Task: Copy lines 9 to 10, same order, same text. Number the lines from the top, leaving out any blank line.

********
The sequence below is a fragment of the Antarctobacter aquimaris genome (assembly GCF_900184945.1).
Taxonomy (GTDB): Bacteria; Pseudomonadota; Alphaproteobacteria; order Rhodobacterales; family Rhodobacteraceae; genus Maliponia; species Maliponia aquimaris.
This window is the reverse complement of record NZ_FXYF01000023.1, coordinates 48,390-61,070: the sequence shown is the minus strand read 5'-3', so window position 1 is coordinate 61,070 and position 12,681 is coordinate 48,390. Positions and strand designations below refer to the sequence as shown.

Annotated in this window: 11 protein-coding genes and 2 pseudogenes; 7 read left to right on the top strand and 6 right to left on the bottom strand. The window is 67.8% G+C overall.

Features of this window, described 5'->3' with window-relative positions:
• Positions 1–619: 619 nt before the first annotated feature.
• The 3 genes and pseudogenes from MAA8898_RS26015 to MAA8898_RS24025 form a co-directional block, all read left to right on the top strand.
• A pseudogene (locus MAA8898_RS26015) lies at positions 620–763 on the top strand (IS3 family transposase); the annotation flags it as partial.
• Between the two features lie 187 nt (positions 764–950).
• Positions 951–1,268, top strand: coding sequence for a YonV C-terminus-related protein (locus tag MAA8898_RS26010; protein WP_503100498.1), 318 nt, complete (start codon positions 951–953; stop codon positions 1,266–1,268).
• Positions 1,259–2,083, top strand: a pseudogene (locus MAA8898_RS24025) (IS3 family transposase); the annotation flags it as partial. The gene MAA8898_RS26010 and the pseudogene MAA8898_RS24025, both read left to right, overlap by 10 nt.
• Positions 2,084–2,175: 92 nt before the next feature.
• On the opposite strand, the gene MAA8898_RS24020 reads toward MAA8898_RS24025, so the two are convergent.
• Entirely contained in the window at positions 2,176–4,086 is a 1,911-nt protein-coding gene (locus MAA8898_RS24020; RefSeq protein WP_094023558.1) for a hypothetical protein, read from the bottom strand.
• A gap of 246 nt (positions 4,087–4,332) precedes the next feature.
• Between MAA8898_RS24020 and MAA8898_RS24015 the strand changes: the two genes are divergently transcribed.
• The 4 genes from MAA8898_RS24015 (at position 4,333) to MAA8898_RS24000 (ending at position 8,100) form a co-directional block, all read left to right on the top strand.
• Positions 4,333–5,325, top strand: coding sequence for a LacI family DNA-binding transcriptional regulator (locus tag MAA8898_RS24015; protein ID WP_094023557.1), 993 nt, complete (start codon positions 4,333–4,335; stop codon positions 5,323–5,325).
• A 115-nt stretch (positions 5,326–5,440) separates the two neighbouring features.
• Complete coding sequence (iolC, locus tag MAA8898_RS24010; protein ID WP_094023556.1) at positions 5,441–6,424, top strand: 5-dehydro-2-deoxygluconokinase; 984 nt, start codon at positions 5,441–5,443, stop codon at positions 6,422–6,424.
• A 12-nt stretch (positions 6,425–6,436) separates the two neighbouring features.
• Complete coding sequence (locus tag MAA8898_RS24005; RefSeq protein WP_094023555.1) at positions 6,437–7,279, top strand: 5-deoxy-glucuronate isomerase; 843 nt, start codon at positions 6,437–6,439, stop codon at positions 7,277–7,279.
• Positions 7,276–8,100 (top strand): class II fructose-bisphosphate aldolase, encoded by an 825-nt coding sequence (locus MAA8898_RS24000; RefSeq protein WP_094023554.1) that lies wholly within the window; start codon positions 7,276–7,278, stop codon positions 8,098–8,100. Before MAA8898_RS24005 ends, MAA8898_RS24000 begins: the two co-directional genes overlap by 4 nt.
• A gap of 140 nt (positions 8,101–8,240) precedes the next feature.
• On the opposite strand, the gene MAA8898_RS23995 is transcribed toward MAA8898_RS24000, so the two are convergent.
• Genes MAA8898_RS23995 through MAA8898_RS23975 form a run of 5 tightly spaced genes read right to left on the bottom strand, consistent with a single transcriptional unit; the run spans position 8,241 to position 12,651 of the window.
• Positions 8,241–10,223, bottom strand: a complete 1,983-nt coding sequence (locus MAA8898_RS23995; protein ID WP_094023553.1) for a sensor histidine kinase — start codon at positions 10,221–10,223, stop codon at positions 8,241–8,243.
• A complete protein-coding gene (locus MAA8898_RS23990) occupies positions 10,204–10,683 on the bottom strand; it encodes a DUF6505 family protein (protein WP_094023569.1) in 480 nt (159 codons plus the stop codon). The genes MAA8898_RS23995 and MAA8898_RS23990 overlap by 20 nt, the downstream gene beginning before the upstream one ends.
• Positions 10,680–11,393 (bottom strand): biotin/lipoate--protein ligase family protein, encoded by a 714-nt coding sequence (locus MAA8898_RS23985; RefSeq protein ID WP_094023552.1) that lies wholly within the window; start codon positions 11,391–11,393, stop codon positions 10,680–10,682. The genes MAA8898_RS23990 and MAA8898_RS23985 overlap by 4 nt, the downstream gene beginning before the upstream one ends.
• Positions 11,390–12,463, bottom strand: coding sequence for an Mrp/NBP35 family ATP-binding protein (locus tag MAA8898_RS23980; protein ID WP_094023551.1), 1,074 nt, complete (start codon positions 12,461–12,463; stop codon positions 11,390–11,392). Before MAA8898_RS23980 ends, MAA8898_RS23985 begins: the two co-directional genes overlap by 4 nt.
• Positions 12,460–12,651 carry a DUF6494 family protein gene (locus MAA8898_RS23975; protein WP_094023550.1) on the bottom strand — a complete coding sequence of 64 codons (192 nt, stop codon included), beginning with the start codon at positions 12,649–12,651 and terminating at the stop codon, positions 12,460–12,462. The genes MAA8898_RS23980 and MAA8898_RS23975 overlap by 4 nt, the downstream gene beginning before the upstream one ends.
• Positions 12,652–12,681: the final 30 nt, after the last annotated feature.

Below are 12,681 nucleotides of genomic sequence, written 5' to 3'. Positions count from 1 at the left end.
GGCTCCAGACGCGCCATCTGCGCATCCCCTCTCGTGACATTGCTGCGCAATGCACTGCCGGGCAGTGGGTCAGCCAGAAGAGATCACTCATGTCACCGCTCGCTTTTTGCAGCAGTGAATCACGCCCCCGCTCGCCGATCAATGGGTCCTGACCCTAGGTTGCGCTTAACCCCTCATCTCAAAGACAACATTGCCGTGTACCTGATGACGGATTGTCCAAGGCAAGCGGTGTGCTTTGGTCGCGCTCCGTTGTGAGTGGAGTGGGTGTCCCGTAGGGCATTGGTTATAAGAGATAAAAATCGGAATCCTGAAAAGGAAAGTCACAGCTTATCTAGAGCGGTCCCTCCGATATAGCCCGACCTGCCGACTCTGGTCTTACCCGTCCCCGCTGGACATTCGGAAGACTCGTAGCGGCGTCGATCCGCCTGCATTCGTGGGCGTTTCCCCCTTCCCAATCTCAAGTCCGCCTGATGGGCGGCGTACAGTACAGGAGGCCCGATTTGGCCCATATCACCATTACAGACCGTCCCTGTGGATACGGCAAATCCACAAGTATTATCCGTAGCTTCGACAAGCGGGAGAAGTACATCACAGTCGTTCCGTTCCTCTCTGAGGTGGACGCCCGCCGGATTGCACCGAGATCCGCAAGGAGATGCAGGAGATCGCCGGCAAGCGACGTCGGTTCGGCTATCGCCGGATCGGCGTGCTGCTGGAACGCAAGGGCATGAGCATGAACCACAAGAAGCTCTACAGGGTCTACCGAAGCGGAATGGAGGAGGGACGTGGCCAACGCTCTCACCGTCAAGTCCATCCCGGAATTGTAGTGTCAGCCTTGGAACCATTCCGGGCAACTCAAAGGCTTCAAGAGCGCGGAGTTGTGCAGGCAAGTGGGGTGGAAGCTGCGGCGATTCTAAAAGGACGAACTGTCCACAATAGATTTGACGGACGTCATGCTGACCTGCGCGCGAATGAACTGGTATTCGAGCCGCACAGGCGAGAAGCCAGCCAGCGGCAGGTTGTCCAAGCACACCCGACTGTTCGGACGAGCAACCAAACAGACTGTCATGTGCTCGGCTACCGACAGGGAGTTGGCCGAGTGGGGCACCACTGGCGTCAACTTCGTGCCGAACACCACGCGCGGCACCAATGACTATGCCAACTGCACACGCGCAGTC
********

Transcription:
• Between the two features lie 187 nt (positions 764–950).
• Positions 951–1,268, top strand: coding sequence for a YonV C-terminus-related protein (locus tag MAA8898_RS26010; protein WP_503100498.1), 318 nt, complete (start codon positions 951–953; stop codon positions 1,266–1,268).